I currently read the book Finite Mixture and Markov Switching Models by Sylvia Frühwirth-Schnatter and I have a question regarding Section 6.2.1 regarding finite mixtures with normal components. Maybe someone can clarify my issues.

It is assumed that the observed univariate continuous data $y_1,...,y_N$ are i.i.d. realisations from a random variable $Y$, which is distributed as a $K$ component mixture distribution, where the components are univariate: \begin{align} p(y|\vartheta)=\eta_1 \cdot f_N(y;\mu_1,\sigma_1^2)+...+\eta_K \cdot f_N(y;\mu_K,\sigma_K^2) \end{align} where $f_N(y;\mu_k,\sigma_k^2) \sim \mathcal{N}(\mu_k,\sigma_k^2)$ is the density of a univariate normal-distributed component.

Parameter estimation for mixtures of normal-distributed components is now concerned with the estimation of the component parameters $(\mu_1,...,\mu_K)$ and $(\sigma_1,...,\sigma_K)$ as well as the weight parameters $(\eta_1,...\eta_K)$ for fixed $K$ and a data set $y=(y_1,...y_N)$ available which is assumed to be i.i.d distributed according to a mixture of normal distributions.

When the Allocations $S$ are known the posterior distribution of $\mu_k,\sigma_k^2$ given the complete data $S,y$ can be derived. The weights $(\eta_1,...,\eta_K)$ are known in this case as far as I understand if (correct me if I am wrong), because for every observation $y_i \in (y_1,...,y_N)$ it is known to which group $y_i$ belongs, that is, the quantities $S_i=k, k\in \{1,...K\}$ are available for all $i\in \{1,...,N\}$.

I skip most derivations here for now, and the main result is, that the joint posterior can be written as \begin{align} p(\mu,\sigma^2|S,y)=p(\mu_1,...,\mu_K,\sigma_1^2,...,\sigma_K^2|S,y)=\prod_{k=1}^{K}p(\mu_k,\sigma_k^2|S,y)=\prod_{k=1}^{K}\underbrace{p(\mu_k|\sigma_k^2,S,y)}_{=:(A)}\cdot \underbrace{p(\sigma_k^2|S,y)}_{:=(B)} \end{align}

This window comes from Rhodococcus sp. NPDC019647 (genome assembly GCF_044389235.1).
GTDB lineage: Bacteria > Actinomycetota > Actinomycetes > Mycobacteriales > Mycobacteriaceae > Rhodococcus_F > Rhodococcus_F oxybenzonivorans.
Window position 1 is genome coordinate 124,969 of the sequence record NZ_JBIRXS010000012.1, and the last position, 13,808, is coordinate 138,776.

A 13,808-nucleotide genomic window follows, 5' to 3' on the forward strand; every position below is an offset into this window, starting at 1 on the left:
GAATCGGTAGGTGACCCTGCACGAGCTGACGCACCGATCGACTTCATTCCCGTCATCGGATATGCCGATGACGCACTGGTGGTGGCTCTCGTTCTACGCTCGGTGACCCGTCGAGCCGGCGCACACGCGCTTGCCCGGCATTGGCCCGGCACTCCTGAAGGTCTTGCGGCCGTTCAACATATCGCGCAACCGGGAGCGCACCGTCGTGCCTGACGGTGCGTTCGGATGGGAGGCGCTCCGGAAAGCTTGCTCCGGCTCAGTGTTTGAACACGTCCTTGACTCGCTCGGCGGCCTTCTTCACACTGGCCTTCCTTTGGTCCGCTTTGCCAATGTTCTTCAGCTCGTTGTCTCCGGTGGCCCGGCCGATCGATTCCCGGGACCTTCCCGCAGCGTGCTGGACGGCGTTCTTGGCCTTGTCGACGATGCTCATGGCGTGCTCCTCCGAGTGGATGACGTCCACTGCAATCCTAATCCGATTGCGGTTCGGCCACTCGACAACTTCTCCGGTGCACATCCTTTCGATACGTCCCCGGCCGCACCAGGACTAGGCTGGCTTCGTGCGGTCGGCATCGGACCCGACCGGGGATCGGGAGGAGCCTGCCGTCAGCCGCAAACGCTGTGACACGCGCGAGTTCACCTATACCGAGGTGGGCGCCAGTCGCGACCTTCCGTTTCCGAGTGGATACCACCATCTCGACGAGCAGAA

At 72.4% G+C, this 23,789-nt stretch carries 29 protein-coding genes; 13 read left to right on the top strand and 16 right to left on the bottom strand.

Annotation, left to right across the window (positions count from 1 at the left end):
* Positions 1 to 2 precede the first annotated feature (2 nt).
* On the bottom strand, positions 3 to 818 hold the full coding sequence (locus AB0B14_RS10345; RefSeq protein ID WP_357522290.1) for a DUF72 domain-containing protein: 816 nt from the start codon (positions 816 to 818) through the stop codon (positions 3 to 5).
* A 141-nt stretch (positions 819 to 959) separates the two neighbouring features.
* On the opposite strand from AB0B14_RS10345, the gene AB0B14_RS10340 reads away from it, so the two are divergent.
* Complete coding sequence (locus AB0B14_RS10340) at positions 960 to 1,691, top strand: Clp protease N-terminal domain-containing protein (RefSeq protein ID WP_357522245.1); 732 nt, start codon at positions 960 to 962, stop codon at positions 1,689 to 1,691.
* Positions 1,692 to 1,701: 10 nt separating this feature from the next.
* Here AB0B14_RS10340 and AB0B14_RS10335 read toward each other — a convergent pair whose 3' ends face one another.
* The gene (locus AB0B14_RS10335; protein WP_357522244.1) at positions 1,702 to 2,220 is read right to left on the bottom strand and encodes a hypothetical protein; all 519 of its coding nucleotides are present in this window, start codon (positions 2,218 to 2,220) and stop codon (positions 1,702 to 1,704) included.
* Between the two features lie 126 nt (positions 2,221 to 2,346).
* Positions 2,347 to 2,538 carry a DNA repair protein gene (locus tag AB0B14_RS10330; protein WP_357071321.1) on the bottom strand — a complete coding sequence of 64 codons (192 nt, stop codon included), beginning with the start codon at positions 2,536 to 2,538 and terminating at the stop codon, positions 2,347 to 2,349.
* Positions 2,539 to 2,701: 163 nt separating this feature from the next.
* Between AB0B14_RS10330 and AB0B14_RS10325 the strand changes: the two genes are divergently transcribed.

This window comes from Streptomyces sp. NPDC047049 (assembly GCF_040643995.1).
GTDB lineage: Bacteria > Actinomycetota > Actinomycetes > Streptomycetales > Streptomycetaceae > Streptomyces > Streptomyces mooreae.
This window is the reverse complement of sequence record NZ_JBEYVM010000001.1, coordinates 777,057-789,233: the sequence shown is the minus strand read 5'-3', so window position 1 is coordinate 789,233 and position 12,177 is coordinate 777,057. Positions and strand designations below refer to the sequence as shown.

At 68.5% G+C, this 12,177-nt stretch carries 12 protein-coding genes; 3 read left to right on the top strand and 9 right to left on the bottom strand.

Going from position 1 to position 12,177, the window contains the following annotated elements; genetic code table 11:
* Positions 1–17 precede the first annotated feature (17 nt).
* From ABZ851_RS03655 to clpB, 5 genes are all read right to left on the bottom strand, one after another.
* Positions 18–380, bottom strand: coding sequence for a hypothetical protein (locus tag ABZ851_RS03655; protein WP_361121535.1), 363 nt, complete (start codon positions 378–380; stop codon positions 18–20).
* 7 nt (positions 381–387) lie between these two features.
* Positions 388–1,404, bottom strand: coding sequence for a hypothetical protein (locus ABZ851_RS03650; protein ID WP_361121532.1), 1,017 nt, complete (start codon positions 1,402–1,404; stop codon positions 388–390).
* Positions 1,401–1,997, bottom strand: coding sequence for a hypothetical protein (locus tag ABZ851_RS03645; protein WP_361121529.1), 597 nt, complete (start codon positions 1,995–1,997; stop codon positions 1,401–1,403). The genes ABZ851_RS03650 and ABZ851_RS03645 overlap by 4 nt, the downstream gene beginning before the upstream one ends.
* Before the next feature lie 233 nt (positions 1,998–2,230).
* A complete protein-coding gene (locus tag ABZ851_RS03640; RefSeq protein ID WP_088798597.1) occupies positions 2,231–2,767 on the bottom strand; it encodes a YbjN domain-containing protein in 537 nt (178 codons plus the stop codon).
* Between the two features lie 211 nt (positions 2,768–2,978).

where the factor (A) of the posterior is normal-distributed $\mathcal{N}(b_k(S),B_k(S))$ with parameters \begin{align} &B_k(S)=\frac{1}{N_0+N_k(S)}\sigma_k^2\\ &b_k(S)=\frac{N_0}{N_k(S)+N_0}b_0+\frac{N_k(S)}{N_k(S)+N_0}\bar{y}_k(S) \end{align}

and the factor $(B)$, which is the marginal posterior of $\sigma_k^2$, is distributed as $\mathcal{G}^{-1}(c_k(S),C_k(S))$, following an inverse-Gamma distribution with parameters \begin{align} &c_k(S)=c_0+\frac{1}{2}N_k(S)\\ &C_k(S)=C_0+\frac{1}{2}\left ( N_k(S) s_{y,k}^2(S)+\frac{N_k(S) N_0}{N_k(S)+N_0}(\bar{y}_k(S)-b_0)^2 \right ) \end{align}

Now, my question is:

In the joint posterior \begin{align} p(\mu,\sigma^2|S,y)=\prod_{k=1}^{K}\underbrace{p(\mu_k|\sigma_k^2,S,y)}_{=:(A)}\cdot \underbrace{p(\sigma_k^2|S,y)}_{:=(B)} \end{align}

we have for example for $K=2$ a product of two sub products, each of which consists of a normal density multiplied by an inverse gamma density with some parameters. The section in the book then closes by stating that this is a closed-form posterior. I do not understand, how I could directly simulate this distribution now. Does this product of densities result in another density, and if this is the case, can anybody tell me which one?

Thanks in advance,



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